"I wouldn't be so sure of that," said Sir Matthew.



Pearson once again ignored the interruption. "No more questions, my lord," he said, before resuming his place.



"Every word of that was rehearsed," whispered Sir Matthew, his eyes still closed. "Lead the damn man down a long, dark path and when he least expects it, plunge a knife into his heart. I can promise you, Alex, no blood will flow, blue or red."



"Mr. Redmayne, I apologize for interrupting you," said the judge, "but is it your intention to cross-examine this witness?"



"Yes, m'lord."



"Pace yourself, my boy. Don't forget that he's the one who wants to get it over with," whispered Sir Matthew as he slumped back into his place.



"Sir Hugo," Alex began, "you told the court that your relationship with your nephew, Nicholas Moncrieff, was a close one-cordial was the word I think you used to describe it-and that you would have spoken to him at his father's funeral had the prison officers not prevented it."



"Yes, that is correct," said Hugo.



"Let me ask you, when was it that you first discovered that your nephew was in fact dead, and not living, as you had believed, in his home in The Boltons?"



"A few days before Cartwright was arrested," said Hugo.



"That would have been about a year and a half after the funeral at which you were not allowed any contact with your nephew?"



"Yes, I suppose so."



"In that case, I am bound to ask, Sir Hugo, how many times during that eighteen-month period did you and your nephew, whom you were so close to, meet up or speak on the phone?"



"But that's the point, it wasn't Nick," said Hugo, looking pleased with himself.



"No, it wasn't," agreed Alex. "But you have just told the court that you didn't become aware of that fact until three days before my client was arrested."



Hugo looked up to the gallery, hoping for inspiration. This wasn't one of the questions Margaret had anticipated and told him how to answer. "Well, we both lead busy lives," he said, trying to think on his feet. "He was living in London, while I spend most of my time in Scotland."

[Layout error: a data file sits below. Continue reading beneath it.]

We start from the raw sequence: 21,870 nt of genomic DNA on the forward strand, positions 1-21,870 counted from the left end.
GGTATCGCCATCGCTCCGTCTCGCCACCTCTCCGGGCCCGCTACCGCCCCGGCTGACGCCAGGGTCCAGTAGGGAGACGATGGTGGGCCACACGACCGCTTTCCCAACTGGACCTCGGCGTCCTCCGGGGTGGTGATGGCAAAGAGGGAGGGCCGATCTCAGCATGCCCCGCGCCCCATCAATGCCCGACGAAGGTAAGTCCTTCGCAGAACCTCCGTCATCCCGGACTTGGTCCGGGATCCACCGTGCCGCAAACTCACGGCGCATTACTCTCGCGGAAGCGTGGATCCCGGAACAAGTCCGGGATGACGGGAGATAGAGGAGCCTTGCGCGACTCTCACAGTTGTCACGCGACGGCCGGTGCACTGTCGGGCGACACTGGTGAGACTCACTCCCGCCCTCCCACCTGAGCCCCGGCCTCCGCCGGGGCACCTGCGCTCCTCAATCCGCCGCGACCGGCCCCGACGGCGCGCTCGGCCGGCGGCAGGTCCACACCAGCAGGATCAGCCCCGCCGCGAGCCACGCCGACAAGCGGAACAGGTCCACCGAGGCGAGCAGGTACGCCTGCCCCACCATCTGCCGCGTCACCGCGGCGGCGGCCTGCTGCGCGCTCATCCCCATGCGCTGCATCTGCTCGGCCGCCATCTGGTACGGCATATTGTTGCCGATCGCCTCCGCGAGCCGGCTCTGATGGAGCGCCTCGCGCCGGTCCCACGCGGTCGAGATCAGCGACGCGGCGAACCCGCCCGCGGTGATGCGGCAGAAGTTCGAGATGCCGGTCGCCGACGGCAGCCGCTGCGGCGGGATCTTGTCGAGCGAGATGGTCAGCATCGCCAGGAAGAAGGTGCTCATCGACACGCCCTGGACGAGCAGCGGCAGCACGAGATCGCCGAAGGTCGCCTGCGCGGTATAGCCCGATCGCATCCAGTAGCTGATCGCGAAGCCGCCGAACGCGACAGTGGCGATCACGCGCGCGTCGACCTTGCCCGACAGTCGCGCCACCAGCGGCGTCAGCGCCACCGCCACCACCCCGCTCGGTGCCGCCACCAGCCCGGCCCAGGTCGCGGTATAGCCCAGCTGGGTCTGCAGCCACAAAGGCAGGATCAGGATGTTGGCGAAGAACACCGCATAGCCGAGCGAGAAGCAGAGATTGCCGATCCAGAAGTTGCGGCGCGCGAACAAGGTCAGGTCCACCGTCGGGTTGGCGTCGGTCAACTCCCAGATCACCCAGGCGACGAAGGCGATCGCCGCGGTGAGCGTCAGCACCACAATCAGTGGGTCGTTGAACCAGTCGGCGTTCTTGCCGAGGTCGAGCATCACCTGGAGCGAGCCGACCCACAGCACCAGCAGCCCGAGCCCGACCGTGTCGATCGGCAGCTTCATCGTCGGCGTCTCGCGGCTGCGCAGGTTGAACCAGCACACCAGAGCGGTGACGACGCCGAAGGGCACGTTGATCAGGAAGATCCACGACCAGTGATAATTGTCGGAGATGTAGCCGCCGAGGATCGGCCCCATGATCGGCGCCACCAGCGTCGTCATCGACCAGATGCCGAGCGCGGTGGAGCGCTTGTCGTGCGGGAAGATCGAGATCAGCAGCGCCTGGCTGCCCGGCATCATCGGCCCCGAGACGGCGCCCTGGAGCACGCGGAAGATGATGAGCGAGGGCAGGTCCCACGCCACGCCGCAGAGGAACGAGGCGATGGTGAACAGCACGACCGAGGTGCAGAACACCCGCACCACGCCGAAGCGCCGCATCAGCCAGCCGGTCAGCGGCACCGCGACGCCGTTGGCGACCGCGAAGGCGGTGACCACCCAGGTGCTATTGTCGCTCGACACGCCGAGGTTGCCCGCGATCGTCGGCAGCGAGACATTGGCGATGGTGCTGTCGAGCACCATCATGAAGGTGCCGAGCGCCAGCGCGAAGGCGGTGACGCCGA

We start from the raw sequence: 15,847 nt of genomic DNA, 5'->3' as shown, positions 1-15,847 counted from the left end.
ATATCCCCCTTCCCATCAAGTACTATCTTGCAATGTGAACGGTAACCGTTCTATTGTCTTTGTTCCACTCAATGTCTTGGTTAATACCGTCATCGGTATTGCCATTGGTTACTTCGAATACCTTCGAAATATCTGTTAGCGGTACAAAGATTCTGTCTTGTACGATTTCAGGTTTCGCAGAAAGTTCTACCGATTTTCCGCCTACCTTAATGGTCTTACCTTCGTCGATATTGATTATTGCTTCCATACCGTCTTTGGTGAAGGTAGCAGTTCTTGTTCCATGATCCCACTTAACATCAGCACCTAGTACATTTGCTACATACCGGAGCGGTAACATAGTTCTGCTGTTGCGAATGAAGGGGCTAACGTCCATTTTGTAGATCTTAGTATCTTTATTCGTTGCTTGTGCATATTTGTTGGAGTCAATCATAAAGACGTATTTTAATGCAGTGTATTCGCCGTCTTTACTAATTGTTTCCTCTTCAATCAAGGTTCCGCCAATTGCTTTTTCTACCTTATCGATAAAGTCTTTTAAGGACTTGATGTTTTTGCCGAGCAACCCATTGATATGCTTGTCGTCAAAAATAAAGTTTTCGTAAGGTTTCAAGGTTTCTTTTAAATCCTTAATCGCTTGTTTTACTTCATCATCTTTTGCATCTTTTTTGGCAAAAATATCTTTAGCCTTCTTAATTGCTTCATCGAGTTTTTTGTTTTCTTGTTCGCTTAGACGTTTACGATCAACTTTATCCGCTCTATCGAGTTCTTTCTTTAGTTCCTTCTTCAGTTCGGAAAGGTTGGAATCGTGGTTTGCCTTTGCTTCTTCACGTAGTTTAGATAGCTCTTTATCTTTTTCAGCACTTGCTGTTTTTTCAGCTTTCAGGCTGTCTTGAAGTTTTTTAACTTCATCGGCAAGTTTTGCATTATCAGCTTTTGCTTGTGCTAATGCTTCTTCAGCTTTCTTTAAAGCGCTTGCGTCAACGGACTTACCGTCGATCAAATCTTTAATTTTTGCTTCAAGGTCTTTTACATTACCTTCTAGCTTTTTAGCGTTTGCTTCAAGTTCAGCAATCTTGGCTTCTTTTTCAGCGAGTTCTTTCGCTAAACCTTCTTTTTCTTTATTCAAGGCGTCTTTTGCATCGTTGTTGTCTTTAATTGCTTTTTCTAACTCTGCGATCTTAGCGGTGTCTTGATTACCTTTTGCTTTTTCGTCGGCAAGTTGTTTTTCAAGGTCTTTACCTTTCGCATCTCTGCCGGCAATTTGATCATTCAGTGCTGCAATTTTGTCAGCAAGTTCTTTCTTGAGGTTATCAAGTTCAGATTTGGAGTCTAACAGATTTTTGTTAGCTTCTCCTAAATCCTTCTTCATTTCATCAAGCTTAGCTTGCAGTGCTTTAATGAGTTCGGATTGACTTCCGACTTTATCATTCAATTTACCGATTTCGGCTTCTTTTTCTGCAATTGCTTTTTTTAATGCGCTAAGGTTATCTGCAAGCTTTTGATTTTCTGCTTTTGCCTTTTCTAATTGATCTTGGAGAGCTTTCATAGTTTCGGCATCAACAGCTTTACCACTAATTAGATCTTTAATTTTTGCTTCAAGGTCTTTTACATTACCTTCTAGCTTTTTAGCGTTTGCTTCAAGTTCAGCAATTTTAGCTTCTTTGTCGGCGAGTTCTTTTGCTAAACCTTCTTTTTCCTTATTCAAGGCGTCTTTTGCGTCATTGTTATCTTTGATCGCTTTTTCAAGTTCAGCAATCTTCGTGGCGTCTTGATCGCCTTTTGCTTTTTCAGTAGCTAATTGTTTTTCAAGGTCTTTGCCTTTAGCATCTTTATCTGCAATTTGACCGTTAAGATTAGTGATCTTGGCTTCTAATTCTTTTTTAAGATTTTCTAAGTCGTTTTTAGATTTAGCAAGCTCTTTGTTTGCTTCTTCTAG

"I understand that they now have telephones in Scotland," said Alex. A ripple of laughter went around the court.



"It was a Scot who invented the telephone, sir," said Hugo sarcastically.



"All the more reason to pick one up," suggested Alex.



"What are you implying?" asked Hugo.



"I'm not implying anything," replied Alex. "But can you deny that when you both attended a stamp auction at Sotheby's in London in September 2002 and spent the next few days in Geneva at the same hotel as the man you believed to be your nephew, you made no attempt to speak to him?"



"He could have spoken to me," said Hugo, his voice rising. "It's a two-way street, you know."



"Perhaps my client didn't want to speak to you, as he knew only too well what sort of relationship you had with your nephew. Perhaps he knew that you had not written or spoken to him once during the past ten years. Perhaps he knew that your nephew loathed you, and that your own father-his grandfather-had cut you out of his will?"



"I see that you are determined to take the word of a criminal before that of a member of the family."



"No, Sir Hugo. I learned all of this from a member of the family."



"Who?" demanded Hugo defiantly.



"Your nephew, Sir Nicholas Moncrieff," replied Alex.